We left our meeting empowered with a few objectives. The desire was to engage Black people who have lost faith in a politics that will make their lives better. We know that local people are having political conversations but are not acting in a political way. MBC is challenged to find ways to listen to these people and to help bridge that gap. MBC wants to support and help inspire the young to take up the mantle. Our Facebook and Twitter pages were set-up that night and we agreed to have our first Interim Steering Committee meeting on 8th January 2016. The notion of Momentum Black ConneXions spoke too many on Facebook and very quickly interest grew. For our first Interim Steering Committee meeting, invitations were extended to other interested parties including Simeon Stanford, Natoya Smith, Courtney Rafe, Yvonne Witter, Esther Stanford-Xosei, Althea Gordon-Davidson, Cecile Wright and Marc Wadsworth. There was a total of 12 present though three later withdrew on personal grounds in Khi Rafe, Courtney Rafe and Yvonne Witter. To date, we have since held five interim Steering Committee meetings on 8th January 2016, 29th January 2016, 19th February 2016, 18th March 2016 and the 14th April 2016.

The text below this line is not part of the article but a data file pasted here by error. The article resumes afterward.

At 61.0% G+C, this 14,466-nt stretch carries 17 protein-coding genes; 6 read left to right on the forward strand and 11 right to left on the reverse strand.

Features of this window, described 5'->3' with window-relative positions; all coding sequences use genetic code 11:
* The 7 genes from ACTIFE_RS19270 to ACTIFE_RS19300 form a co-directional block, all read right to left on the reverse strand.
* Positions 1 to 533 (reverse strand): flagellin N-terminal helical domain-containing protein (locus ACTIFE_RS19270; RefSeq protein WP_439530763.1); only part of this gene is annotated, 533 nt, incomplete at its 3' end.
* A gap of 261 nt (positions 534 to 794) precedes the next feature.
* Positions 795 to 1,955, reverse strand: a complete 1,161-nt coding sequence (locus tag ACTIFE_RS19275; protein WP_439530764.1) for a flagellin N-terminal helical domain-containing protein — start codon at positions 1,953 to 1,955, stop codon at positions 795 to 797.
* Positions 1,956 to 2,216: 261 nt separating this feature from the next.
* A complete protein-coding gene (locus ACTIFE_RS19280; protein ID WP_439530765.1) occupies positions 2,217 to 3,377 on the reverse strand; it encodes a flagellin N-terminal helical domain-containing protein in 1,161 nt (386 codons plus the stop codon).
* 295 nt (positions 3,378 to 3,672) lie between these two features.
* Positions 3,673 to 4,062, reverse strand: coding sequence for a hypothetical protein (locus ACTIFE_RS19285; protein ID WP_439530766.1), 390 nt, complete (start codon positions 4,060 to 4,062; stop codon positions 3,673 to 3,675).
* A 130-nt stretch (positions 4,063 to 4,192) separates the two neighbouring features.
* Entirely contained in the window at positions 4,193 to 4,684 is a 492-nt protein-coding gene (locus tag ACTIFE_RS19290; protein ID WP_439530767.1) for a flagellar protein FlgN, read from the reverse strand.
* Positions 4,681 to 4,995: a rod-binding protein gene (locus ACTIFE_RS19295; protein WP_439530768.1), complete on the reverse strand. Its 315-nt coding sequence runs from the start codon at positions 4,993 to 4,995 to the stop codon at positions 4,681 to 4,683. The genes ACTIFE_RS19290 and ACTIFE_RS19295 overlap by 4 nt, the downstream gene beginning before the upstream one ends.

Given our intended aims, a crucial dimension for Momentum Black ConneXions was to be national in presence from the outset. We were pleased that Yvonne Witter came from Huddersfield and Professor Cecile Wright from Derby. Indeed, we followed Professor Wright’s call to launch Momentum Black ConneXions in Birmingham after she rightfully pointed out that 45% percent of the Black population lived outside of London, that Birmingham had a disproportionately low representation of Black politicians given the size of its Black populations and that the Labour Party was as a consequence, poorly supported by the Black Vote in the Midlands. Momentum Black ConneXions saw this as a good opportunity for us to begin raising the political consciousness of the Black political social movement and simultaneously, to promote our support for Jeremy Corbyn.